What articles and people of ALL types that are anti-pit bull-type dog forget is that there are millions of these types of dogs everywhere living out their lives just like every other family dog. They're just not the stories we read about. No one wants to hear a story about a white-collared, professional couple with two adopted, shelter bully-mix dogs. They don't want to know that we take excellent care of our dogs. They're neutered, microchipped, registered with the Township and are on leash at all times except when in the house or 6-foot, privacy-fenced yard. And even then, they are never alone in the yard. People don't care about a story of these dogs who are contributing members of society and who get the proper care, exercise, discipline and training. Why isn't that on the 6:00 news? Of course not. My husband and I are not in the minority. There are SO many of these dogs everywhere just being themselves without any trouble. The "attacks" that you hear about in the media are the aberrations. Where are all the paparazzi and news cameras when we are walking our dogs peacefully through my upper middle class neighborhood? Where are the stories about all the other bull-mixes that have families to which they belong who are THRILLED to have them? Let's hear about some of them for a change, hmmm?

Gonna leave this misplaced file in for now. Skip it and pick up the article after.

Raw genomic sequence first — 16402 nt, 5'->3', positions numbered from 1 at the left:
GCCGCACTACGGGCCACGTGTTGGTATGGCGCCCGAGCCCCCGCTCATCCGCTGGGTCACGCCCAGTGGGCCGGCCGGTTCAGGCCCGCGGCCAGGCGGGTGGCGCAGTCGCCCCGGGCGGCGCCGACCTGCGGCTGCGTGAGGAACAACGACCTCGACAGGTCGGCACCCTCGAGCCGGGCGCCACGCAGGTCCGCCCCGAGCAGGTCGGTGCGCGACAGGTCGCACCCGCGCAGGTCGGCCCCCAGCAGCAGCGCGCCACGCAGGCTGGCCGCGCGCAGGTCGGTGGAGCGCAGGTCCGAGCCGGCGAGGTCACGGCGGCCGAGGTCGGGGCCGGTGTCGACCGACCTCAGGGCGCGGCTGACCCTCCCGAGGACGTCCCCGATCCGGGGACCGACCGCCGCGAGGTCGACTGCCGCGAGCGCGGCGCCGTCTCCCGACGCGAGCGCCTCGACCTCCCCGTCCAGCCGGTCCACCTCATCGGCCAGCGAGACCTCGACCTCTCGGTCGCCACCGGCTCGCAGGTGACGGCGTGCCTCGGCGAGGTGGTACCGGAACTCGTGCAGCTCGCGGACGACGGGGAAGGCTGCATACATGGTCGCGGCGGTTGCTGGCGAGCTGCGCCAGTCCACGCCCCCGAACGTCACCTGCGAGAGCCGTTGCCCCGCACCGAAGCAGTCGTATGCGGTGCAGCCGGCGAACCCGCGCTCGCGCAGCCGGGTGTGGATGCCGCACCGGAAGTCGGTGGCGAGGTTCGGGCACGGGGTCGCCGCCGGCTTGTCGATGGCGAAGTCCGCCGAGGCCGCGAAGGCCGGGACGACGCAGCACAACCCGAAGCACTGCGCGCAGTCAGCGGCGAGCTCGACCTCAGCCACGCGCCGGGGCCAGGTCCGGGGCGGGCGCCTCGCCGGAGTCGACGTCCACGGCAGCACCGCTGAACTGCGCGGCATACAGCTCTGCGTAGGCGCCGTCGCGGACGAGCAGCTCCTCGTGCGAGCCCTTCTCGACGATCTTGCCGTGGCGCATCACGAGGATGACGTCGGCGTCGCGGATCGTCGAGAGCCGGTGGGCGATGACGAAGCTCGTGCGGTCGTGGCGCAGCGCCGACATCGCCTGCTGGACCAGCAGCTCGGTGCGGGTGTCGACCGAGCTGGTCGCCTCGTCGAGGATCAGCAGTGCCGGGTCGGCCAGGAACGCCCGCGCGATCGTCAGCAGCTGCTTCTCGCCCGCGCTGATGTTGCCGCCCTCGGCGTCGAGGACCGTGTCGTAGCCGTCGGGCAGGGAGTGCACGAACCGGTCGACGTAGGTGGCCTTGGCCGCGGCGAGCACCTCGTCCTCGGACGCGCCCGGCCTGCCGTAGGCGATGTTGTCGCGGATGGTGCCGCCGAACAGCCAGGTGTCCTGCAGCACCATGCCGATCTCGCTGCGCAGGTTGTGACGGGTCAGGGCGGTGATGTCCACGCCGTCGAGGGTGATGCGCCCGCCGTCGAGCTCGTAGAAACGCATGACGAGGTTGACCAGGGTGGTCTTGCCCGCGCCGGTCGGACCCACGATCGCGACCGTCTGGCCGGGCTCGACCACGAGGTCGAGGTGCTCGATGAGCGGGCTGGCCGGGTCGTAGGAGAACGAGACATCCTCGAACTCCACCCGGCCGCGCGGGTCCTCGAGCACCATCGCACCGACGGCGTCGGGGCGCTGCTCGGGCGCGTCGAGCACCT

Joe Resident September 08, 2011 at 03:07 AM
Did you see the news coverage of that Lab that bit my neoghbors kid severly? No, because it wasnt covered because it was a Lab.
Michael August 08, 2012 at 09:19 AM
It all depends on a mixture of the lineage and up bringing, for example many domestic dogs perceive face petting as an aggressive act, especially if you surprise them. Always let them come to you first, never stare them down, or in the eye, and make yourself less intimidating(I.E. body posture), If your afraid of the dog it may sense the fear or uncertainty and perceive it as a threat, in that case you shouldn't be petting it. There are always ways to avoid these situations if you understand and respect these animals. Many pit's aren't properly socialized because of the social stigma that follows them. I have interacted with many a pit, I have never had a bad experience. If you want to get to know a pit, you have to be slowly introduced into it's life as a new person, so it can get used to your scent, and be comfortable with you. They are also a very protective,and loyal breed. If you don't trust the owner, or don't know them, don't ask to pet the dog.